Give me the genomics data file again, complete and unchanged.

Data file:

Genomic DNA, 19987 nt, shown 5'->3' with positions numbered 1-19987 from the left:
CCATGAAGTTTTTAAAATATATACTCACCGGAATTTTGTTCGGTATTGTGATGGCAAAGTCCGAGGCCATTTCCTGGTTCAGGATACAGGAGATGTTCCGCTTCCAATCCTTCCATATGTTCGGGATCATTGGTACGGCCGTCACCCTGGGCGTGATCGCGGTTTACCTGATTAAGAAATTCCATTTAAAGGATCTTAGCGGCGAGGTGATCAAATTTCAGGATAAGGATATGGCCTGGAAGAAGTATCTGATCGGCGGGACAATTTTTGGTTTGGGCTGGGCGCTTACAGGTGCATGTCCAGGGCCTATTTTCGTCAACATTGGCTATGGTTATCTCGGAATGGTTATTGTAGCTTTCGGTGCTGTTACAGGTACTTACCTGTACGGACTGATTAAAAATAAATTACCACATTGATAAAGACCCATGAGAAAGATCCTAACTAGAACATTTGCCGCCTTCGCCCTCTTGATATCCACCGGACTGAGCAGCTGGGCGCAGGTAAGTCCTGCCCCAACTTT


Genomic DNA, 19987 nt, shown 5'->3' with positions numbered 1-19987 from the left:
CCATGAAGTTTTTAAAATATATACTCACCGGAATTTTGTTCGGTATTGTGATGGCAAAGTCCGAGGCCATTTCCTGGTTCAGGATACAGGAGATGTTCCGCTTCCAATCCTTCCATATGTTCGGGATCATTGGTACGGCCGTCACCCTGGGCGTGATCGCGGTTTACCTGATTAAGAAATTCCATTTAAAGGATCTTAGCGGCGAGGTGATCAAATTTCAGGATAAGGATATGGCCTGGAAGAAGTATCTGATCGGCGGGACAATTTTTGGTTTGGGCTGGGCGCTTACAGGTGCATGTCCAGGGCCTATTTTCGTCAACATTGGCTATGGTTATCTCGGAATGGTTATTGTAGCTTTCGGTGCTGTTACAGGTACTTACCTGTACGGACTGATTAAAAATAAATTACCACATTGATAAAGACCCATGAGAAAGATCCTAACTAGAACATTTGCCGCCTTCGCCCTCTTGATATCCACCGGACTGAGCAGCTGGGCGCAGGTAAGTCCTGCCCCAACTTT